“I did a full six weeks of training with my TT bars to practice, and I had a lot of practice and skill work. I figured out what speed I was comfortable going, and my reaction time from being in my TT bars to getting both arms up and can I get onto my hoods safely. I did my homework to make sure the way that I was riding was safe.

“For the guys, when they have 10 or 15 in a group and a few are in TT bars, that’s a little bit harder.”

Gomez Villafane said she would reconsider using aero bars during gravel races if organisers added clear rules at their events.

“It can’t be a gentleman’s agreement or an agreement between just the pro men, and it has to be a rule. If you [the organisers] don’t want us running TT bars, make it a rule,” Gomez Villafane said.

Gomez Villafane said that the new Gravel World Series organised by the UCI has a clear set of regulations. 

“Where I struggle with gravel racing is that they want to make it so open and so much on the spirit, but maybe we need some rules to make it a fair race. In a way, the UCI has come in, and with their series, they actually have a good rule book, and rider’s safety is first in the rules,” she said.

Gomez Villafane believes that using aero bars is a relatively low priority regarding the regulations needed to improve the fairness and safety of gravel racing outside the new series.

“Instead of talking about aero bars, I’d rather talk about getting our own women’s start, or drafting rules, or our own race. In Unbound, it might take 12 hours, but it would be a different race,” Gomez Villafane said.

“At some point, there will have to be a change whereby the pro race[s] have specific rules, and amateur racing has different rules. Many organisers don’t want to put out regulations, but rules create equality and fairness to the race.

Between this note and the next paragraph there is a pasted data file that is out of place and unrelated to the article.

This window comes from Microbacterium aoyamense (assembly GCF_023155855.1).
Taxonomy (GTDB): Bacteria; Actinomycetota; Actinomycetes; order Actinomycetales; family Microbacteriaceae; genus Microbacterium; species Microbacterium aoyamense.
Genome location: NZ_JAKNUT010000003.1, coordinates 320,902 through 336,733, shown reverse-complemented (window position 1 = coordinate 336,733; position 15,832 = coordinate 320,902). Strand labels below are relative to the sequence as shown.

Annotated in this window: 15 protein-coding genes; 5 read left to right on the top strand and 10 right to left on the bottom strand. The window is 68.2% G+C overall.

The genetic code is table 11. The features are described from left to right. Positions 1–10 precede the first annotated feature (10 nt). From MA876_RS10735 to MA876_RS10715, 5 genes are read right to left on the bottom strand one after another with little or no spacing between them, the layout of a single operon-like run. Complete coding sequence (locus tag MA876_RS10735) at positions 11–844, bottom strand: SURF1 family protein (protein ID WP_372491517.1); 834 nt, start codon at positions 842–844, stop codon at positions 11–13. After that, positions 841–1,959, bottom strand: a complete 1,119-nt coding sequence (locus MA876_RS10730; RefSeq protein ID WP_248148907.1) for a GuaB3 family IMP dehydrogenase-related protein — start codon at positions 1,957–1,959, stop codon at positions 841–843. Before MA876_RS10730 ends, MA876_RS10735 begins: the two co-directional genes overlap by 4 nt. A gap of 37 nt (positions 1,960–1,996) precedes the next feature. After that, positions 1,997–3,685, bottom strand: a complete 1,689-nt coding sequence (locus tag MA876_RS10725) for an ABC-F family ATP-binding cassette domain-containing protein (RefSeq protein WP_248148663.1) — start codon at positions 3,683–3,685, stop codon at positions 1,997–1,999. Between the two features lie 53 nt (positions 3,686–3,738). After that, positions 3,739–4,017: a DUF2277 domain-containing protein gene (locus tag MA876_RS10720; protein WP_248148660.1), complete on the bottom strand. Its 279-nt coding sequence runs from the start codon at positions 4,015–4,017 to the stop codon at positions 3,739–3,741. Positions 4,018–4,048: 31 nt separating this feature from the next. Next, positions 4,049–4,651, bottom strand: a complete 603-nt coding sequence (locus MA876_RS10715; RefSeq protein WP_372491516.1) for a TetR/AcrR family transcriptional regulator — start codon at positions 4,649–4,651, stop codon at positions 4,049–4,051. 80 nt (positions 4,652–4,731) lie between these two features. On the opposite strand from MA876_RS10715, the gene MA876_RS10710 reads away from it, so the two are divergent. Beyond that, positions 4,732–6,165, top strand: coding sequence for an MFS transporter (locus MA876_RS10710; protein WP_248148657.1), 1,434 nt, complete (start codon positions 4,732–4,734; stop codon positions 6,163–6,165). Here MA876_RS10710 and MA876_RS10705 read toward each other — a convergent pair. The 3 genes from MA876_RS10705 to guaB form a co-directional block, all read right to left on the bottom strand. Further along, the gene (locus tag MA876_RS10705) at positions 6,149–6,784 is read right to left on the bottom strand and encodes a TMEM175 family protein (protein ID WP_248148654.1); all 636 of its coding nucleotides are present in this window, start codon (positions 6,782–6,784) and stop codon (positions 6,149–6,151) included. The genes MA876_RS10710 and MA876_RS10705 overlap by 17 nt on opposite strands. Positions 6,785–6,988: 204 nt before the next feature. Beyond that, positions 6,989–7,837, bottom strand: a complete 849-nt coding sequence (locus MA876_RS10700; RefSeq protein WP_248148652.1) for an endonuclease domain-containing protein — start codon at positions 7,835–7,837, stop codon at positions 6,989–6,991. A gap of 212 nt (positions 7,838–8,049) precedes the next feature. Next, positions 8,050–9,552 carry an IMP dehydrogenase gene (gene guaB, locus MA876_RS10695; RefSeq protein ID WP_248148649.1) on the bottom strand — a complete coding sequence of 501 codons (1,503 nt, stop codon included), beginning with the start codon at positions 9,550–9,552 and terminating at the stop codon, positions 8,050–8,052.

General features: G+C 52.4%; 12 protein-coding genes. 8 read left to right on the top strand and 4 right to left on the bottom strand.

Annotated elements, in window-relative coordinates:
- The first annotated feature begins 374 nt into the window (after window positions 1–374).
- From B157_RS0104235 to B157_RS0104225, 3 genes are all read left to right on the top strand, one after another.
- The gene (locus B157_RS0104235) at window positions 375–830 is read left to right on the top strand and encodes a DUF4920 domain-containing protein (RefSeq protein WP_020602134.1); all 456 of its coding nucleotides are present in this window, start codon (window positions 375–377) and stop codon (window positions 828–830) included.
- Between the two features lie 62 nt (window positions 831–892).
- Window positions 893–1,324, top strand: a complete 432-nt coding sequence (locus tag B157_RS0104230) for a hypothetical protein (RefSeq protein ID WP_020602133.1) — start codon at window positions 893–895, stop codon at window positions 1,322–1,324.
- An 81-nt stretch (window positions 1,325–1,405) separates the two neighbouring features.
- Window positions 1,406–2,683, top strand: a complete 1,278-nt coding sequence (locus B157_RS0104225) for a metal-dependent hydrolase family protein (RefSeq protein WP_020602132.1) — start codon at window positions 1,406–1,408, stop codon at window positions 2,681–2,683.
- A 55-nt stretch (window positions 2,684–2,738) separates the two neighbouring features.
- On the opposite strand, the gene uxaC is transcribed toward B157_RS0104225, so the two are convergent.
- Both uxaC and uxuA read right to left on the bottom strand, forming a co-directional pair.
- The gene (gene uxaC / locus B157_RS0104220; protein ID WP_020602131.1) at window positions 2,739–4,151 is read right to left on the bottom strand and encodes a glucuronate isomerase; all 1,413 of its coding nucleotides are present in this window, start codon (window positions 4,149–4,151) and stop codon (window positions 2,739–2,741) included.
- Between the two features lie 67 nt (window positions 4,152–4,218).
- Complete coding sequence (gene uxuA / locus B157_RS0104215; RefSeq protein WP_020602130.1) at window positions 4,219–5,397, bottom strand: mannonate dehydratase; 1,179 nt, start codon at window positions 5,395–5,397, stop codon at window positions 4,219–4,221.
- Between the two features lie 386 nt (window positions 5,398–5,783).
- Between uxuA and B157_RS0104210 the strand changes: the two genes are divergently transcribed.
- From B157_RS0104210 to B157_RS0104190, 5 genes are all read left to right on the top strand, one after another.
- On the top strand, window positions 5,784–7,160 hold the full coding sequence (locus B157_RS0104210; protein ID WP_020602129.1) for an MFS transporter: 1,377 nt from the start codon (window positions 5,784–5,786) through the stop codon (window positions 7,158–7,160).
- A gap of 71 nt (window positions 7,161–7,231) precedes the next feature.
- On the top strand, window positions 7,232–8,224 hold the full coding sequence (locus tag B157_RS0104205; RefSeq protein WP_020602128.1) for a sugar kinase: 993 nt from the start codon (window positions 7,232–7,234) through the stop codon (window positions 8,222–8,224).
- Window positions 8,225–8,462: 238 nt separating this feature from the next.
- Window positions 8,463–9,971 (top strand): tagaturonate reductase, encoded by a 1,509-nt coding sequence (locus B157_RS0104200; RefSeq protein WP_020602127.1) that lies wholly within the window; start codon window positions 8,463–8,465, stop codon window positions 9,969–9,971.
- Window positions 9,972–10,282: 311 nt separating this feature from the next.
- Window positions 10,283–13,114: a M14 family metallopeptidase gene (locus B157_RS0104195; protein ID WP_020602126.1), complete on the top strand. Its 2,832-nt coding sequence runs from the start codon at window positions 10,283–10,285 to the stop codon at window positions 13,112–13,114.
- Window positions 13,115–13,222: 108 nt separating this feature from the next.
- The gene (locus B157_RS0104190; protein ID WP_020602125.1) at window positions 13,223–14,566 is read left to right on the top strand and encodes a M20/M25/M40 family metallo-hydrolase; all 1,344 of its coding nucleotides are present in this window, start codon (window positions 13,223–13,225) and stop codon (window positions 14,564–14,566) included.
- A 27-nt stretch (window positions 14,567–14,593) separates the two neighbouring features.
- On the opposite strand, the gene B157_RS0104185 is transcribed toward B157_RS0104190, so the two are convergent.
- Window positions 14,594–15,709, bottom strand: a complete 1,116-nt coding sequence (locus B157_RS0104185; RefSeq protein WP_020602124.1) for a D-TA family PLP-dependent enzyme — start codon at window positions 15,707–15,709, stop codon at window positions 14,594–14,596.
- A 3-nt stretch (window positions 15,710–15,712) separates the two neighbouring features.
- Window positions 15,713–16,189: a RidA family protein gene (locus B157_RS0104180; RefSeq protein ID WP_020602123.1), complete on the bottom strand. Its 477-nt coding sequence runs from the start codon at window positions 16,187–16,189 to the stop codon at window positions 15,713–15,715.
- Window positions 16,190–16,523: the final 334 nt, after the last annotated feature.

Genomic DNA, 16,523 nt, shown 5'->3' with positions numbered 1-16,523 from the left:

“The field is so deep, and the talent is so high that even minute differences have a big effect on the races. So, if we don’t want something to happen the way it is, we need to put it in the rules and follow them. I think there should be some basic gravel rules at all events that are clear on fairness that make sense, while other regulations perhaps promoters can decide.

“My main comment is that, for women, having aero clip-on bars is such a minute problem compared to the fact that we don’t really get to race each other. I think there are way bigger issues on the list.”

With no clear rules on using aero bars at races and with some pros and many amateur and recreational riders using them during races like Unbound Gravel, Nauman said it’s important to be safe and smart when riding in a group or across the technical sections.

“Be smart. In technical areas or groups where you have to slow down quickly, you need to be on the hoods more often than not. You need to be able to slow down quickly,” Nauman said.

“With so many people doing these events, if your reaction time is slower because you’re in a position where you can’t get to your brakes fast enough, you could compromise many people behind you. 

“Being safe and smart and having quick access to your brakes is probably the most important thing. Just mostly using aero bars when you are solo is probably the safest.”

SOURCE: CyclingNews   (go to source)
AUTHOR: Kirsten Frattini